As I discussed in ABA Pulls La Verne's Accreditation, La Verne met the standards of 301-6 based on its cumulative Bar passage rates. I now have La Verne's cumulative Bar passage rates through the February 2011 Bar exams. The cumulative passage rates for the last five annual cohorts, and the corresponding first-time rates, are:
|University of La Verne
Bar Passage Rates
La Verne meets the 301-6 minimum for cumulative Bar passage rates for three out of five cohorts (2006, 2007 and 2008). The 2009 cohort is one candidate short of meeting the current 75% minimum. The 2010 cohort jumped to almost 70% after one more exam. Presumably, this information was available to the Section Council when it made its decision last weekend.
It's clear La Verne had an unusually high first-time passage rate for the 2008 cohort, and an unusually low rate for the 2009 cohort. For the other three cohorts, 2006, 2007 and 2010, first-time Bar passage rates are essentially flat (the standard error for the 2010 rate was 5.4%).
Yes there has been no improvement in first-time rates. But, for the recent cohorts, there is also no reason to believe that, after a few more administrations of the Bar exam, cumulative passage rates won't climb well into the mid 80s, if not higher.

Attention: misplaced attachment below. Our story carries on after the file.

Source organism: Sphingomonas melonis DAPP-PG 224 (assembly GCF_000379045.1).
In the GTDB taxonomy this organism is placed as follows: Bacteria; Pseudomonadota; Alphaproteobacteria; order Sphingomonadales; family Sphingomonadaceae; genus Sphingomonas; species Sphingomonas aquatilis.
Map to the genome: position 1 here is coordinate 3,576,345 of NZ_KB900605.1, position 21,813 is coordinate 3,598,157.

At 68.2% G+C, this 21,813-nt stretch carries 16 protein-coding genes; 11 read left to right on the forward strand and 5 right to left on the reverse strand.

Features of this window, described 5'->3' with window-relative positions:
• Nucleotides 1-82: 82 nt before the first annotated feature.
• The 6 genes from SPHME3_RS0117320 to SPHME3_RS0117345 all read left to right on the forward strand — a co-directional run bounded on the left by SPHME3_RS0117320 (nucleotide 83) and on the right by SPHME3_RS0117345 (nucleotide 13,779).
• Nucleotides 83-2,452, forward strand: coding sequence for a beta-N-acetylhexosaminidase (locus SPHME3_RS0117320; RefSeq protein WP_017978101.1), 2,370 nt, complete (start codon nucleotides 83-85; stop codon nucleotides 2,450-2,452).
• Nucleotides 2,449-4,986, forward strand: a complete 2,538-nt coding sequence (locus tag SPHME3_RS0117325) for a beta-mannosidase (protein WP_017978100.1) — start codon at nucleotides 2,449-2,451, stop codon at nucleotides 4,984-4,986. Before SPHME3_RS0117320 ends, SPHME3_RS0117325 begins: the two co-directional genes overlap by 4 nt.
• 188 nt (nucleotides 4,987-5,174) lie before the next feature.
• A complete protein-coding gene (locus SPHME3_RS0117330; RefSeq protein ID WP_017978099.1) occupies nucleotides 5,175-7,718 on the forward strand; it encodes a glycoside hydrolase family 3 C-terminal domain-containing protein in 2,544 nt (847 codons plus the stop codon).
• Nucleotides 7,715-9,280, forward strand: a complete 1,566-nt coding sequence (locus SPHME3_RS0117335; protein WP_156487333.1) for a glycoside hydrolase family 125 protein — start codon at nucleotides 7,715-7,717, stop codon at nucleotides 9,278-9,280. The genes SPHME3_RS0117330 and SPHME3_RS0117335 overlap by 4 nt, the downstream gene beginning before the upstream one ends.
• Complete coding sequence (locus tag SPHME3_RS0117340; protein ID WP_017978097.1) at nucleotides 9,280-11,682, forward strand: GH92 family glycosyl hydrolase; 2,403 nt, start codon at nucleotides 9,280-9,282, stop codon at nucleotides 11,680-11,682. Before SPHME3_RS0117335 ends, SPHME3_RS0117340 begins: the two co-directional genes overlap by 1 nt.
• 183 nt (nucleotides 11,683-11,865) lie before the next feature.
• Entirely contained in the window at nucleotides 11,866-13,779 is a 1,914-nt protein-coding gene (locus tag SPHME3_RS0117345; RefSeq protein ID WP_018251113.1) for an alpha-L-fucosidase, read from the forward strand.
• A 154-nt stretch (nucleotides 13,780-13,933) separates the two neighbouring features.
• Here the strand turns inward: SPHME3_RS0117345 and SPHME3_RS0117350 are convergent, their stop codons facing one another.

So, what's wrong with La Verne, other than its unfortunate location in California, the state with the second-highest cut score?
The answer to that question may lie in the Bar Passage Sub-committee's November 2010 and December 2010 reports. The concern, that law schools were viewing 301-6 as showing compliance with Standards 301 (program quality), 303 (academic standards and achievements) and 501 (admission of unqualified applicants). In the view of the Subcommittee, Bar passage is only one component of those Standards. But more on that later.